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Dr. Ismat Gabula (Breast Cancer Survivor)

Dr. Ismat Gabula (Breast Cancer Survivor)

About me

I am Dr. Ismat Gabula, a radiologist. I have spent the past three decades in the field of health care, working in diagnostic ultrasound, and have also participated actively in the field of research, working with Pfizer India and Dr Shaw Padaria as a project coordinator on multiple projects. I have started BSE for Life'' which is an initiative to encourage women to take care of themselves proactively. This helps women to do breast self-examination to support early diagnosis, easier treatment and significantly improve the prognosis for breast cancer. In my spare time, I like to let my creative instincts run wild on canvas.

Symptoms and diagnosis

I have a family history of breast cancer. So, I was very careful throughout my life. From a young age, I used to have nodular breasts or lumpy breasts. I used to get regular checkups. After the age of 40, I started mammograms every year. I also did my regular breast self-examination. Then in 2017, I missed my mammogram. And I was a little lax with my breast self-examination. After three months, I found a lump incidentally during a bath. I knew instantly that it was something. Then I went for an examination or checkup. I had stage two B breast cancer. There was a node lump that was about two inches in size just below the axon. 

Treatments underwent and side effects

I had chemotherapy and it was initially okay. We have very good medications now, and they work well. There were side effects, like nausea, the brain fog that sits, etc. Initially, I felt I was fine. What happens is first you don't feel anything, then a phase of pain comes and then you get weak. Every three weeks, I had Taxol followed by ACT. It was terrible. So when I was given medicine by the doctor which I took after going home but reacted badly. My hands and feet were on fire. I developed a rare condition of hand and foot syndrome. It doesn't happen to everybody. So, he gave me a dose of lesser strength so that I could tolerate it. 

I still have neuropathy in my hands and feet. The other thing was the hair. My hair started falling which hurt really as the clumps of hair came off. And then I had a mastectomy.

But after the chemo, my body is not that strong. What happens is when they take out the lymph node, the drainage from the arm is not very efficient. And if the lymphatic drainage is not good, you can end up having lymphedema. So, I took physiotherapy which helped me a lot. After the surgery, I went for radiation. My skin was very sensitive and so the burning sensation was insane. I could not bear it. 

Importance of self-examination

It is advised to do a breast self-examination every month for a woman after the age of 20. Also, you should get a clinical breast examination by a trained person after the age of 20, once a year. Also, you should do a mammogram, depending on how you are placed. If you have a family history, then you get your clinical doctor to assess you. Then accordingly, you should get diagnosed or get your test done. You have to remember that mammograms are the diagnostic tool to pick up cancer very early. That is a big advantage. 99% will be picked up. 1% won't. You can be that 1% which will not get picked up.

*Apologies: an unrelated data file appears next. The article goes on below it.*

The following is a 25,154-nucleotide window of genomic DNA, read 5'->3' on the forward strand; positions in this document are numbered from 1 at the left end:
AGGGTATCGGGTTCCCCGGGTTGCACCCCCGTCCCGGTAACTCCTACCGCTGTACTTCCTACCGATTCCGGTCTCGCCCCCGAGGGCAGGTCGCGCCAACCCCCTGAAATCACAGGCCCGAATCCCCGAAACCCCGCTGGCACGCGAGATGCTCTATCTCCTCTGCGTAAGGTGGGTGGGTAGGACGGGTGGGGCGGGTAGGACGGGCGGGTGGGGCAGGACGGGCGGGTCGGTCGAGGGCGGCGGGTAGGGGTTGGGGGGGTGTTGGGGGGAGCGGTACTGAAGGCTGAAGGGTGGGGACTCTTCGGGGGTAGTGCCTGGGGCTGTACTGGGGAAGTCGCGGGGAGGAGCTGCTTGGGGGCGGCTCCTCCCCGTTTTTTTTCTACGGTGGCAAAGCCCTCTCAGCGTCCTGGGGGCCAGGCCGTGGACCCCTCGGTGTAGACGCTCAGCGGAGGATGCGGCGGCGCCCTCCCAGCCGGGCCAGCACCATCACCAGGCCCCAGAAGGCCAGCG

So, you should do a self-examination every month, if there is any change, you will pick it up early. It will help in the early pickup of breast cancer. There is 100% survival for five years. The first step is to check yourself regularly. It is not very difficult and takes only ten minutes. There are various YouTube videos. 80% of the lumps you will find will not be cancer, but 20% will. So it's important to get checked out.

Spreading awareness with BSE for life

I took up my call to help other women. I wanted to spread breast health. I started a program called BSE for Life. BSE stands for breast self-examination which is something a woman does for herself, by herself in the privacy of her own home. If you can go for checkups for cough and cold then you can also check your breast. The idea is to say I have this lump, please help me and check out whether this is normal or not. 

I talk to people about this via BSE for life. I talk mostly in English but I do it in Hindi. It's not like the rich are going to get it or the poor are not going to get it. It can happen to anyone. Usually, women are just sitting on it and thinking if it doesn't hurt then it's not cancer. I think it's important to know initially that cancer will not cause pain. I think if I have helped even one woman then I have achieved something.

Getting on with life

I do so many things to keep myself busy. I love painting so I paint and mostly paint landscapes, birds, and flowers. I gifted the paintings to my friends and family. 

Recently, I started a program with my husband to educate children. We met for a holiday in Kashmir and we met a school teacher who was also committed to his children regarding this program. So we send text notebooks to 300 art students in Kashmir. Then again, we managed to send around 63 children's textbooks. Now we look forward to having libraries across Mumbai in the municipal gardens.

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